February 2018

Quantifying the Unquantifiable: A Product Developer’s Dream

By Dr. Mildred Hastbacka

What’s the dollar value of manufacturing flexibility to a car manufacturer? What’s the dollar value of getting the market to make your product development trade-off decisions for you? These are business-critical questions and their answers lie in part in the application of the quantitative tools.

My previous article in Innovators & Entrepreneurs reviewed some product development projects that failed to meet target business expectations in part because non-technical risk factors were not identified or quantified.1 This article will share two success stories. These examples demonstrate how successfully applying quantitative tools in product development can improve product launch success rates and, consequently, a company’s top and bottom line.

The Second Toyota Paradox2

Toyota’s competitive success is rooted in part to managing their product design and production processes in unconventional ways. One of those paradoxical processes, the second Toyota paradox, is Toyota’s decision-making regarding how and when to move from an initial long list of car design concepts to the final concept that will actually be produced—a process step called convergence.

Historically, Toyota’s approach to convergence was different from its competitors. Rather than deciding early in the product development cycle on one design and “freezing” it (a point-based approach to convergence), Toyota’s product development teams select a set of acceptable alternative designs for further assessment.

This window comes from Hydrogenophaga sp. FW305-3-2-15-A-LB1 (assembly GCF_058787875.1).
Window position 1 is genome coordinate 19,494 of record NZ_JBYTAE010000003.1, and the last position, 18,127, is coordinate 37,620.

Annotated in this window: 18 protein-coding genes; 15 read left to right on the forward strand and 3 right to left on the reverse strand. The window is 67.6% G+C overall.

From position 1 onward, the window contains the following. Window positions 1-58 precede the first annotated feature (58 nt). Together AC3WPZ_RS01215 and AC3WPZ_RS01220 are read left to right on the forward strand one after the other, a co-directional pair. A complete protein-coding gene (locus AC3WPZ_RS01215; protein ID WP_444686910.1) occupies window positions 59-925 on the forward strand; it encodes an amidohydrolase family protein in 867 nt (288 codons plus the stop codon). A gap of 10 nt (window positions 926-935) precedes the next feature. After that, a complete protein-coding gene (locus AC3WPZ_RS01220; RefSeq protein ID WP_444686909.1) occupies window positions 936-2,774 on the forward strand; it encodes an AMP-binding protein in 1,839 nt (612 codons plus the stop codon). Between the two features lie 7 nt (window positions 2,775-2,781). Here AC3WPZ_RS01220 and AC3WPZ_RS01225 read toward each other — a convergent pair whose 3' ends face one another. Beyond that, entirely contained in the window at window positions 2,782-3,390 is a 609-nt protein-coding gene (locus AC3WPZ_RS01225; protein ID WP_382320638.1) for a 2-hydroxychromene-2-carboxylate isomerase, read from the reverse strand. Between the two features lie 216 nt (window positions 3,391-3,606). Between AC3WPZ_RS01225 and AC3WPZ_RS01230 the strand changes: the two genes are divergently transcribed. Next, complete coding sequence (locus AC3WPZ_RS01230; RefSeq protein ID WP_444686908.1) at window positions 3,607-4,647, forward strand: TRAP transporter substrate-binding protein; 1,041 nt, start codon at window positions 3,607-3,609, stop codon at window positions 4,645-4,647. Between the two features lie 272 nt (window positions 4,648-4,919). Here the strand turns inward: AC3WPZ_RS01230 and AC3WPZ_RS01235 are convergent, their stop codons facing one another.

Subsequently, after additional technical vetting and testing, this set is winnowed down to the final selection. Those familiar with real options will see in this process a reflection of the real options approach: keeping multiple options “in play” and eliminating options when more data, information and analysis supports that move.

David N. Ford and Durward Sobek3 developed a model of this product development process based on real options concepts to understand how Toyota’s set-based development process could add value relative to a point-based convergence approach. According to the simulation developed and reported by Ford and Sobek, keeping final design options open until later in the development process has a calculable dollar pay-off relative to settling on one design at the beginning of the project. Figure 1 charts this value over the entire course of the development program and shows that the value of delaying a final design until halfway through the project is of the order of $100 million.

Figure 1

Fig. 1. Value of project flexibility in set-based development relative to point-based development; convergence initiation time is expressed in days; convergence initiation time is a time zero for point-based convergence. (Ford and Sobek)

Ford and Sobek’s work is encouraging with respect to the potential for the application of real options models tailored to product development processes to support value-driven decision-making.

Saving Money by Getting the Market to Make Trade-Offs

Conjoint analysis is a tool used by product managers to understand trade-offs the target market is expected to make with respect to a range of product features and benefits. Conjoint analysis is most often used in consumer products, but it’s also successfully applied to engineered industrial products, safety products and medical equipment—in other words, products where the basis for customer selection and purchase is thought to be nearly purely objective. Such products are much less frequently subject to the kind of direct customer/stakeholder input that could make the commercial outcome of product development more predictable.